In Philadelphia, “The El” [the Market-Frankford Line] provides essential infrastructure to the city. For those living there, it acts much like a major artery: it runs East to West, river to river. A rapid transit system, yes, but more deeply, a deliverer of the lifeblood of the city—its people—to where they want or need to be.
It begins above ground as a massive tangle of engineered metal, 13 miles long. It then worms its way under the hustle of the city through a blackness that is punctuated only by quick flashes of light, emerging again as it reenters the outer neighborhoods of Philadelphia.
The El snakes its way from station to station, platform to platform. Along the way, it is supported by an infinite army of enormous, riveted, baby blue steel feet. Its long belly creates a dark metal sky over the street below.
Some segments feel long abandoned—boarded up and dark, strewn relentlessly with nobody’s litter. Other segments thrive on an underground economy of heroin and prostitution: the patrons, the pushers and the police playing a circuitous game of cat and mouse in which no one wins. There are some segments that are brightly lit, bursting with activity and bustling with the creative energy of young professionals, aspiring artists and hungry developers creating a city in their own image. Most of the areas, though, are a normal reflection of the neighborhood that each station along the El serves, a tapestry of the different times, textures, and cultures that show up in the peeling layers of history along this 13-mile corridor.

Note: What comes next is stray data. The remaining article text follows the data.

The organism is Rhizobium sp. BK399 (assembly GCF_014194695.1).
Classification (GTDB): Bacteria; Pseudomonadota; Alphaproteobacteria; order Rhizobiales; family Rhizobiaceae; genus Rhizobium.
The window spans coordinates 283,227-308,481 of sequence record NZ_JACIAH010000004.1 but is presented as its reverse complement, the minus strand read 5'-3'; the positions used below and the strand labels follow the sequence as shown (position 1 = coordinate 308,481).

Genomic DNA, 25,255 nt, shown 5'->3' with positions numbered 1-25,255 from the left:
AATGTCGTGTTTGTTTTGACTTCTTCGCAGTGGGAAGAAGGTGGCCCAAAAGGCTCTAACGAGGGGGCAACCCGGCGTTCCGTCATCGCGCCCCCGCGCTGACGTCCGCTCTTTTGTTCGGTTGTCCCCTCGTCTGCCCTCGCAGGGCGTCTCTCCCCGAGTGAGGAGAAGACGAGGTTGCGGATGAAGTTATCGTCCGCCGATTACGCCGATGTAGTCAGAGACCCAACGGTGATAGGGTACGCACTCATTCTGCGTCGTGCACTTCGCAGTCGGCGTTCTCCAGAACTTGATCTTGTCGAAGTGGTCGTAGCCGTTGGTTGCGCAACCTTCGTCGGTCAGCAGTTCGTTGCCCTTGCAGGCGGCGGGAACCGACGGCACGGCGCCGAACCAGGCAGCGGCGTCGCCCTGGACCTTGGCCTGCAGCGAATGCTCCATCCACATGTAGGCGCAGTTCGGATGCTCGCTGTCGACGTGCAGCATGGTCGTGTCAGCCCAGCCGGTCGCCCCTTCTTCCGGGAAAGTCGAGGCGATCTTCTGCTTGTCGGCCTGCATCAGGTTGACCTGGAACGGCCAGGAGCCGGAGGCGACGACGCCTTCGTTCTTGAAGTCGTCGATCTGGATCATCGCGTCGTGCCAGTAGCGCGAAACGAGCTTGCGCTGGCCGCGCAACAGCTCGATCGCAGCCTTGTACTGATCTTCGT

So far, my project has concentrated on the movement underneath the El as it went from station to station. This will eventually be expanded to include the neighborhoods surrounding each station as well.
Editors’ note: If you’d like to see more of Ronald Waite’s photographs, you can visit his personal website. Waite is a member of the LensCulture Network, a recent initiative we launched with the idea of offering talented, accomplished photographers a place to showcase their work on a global stage while also giving them a place to share, learn and engage with one another. The LensCulture Network began with a small number of hand-picked members, and we are very excited to watch it grow and evolve.
If enjoyed this article, you might like these previous features: Moscow Metro, an exploration of the artfully designed subway stations in Moscow; Life from a Tube, images of London’s Tube riders; and The Train, NYC 1984, analog photographs from 1980s New York that capture the diversity, isolation and inimitable mood of the city’s underground world.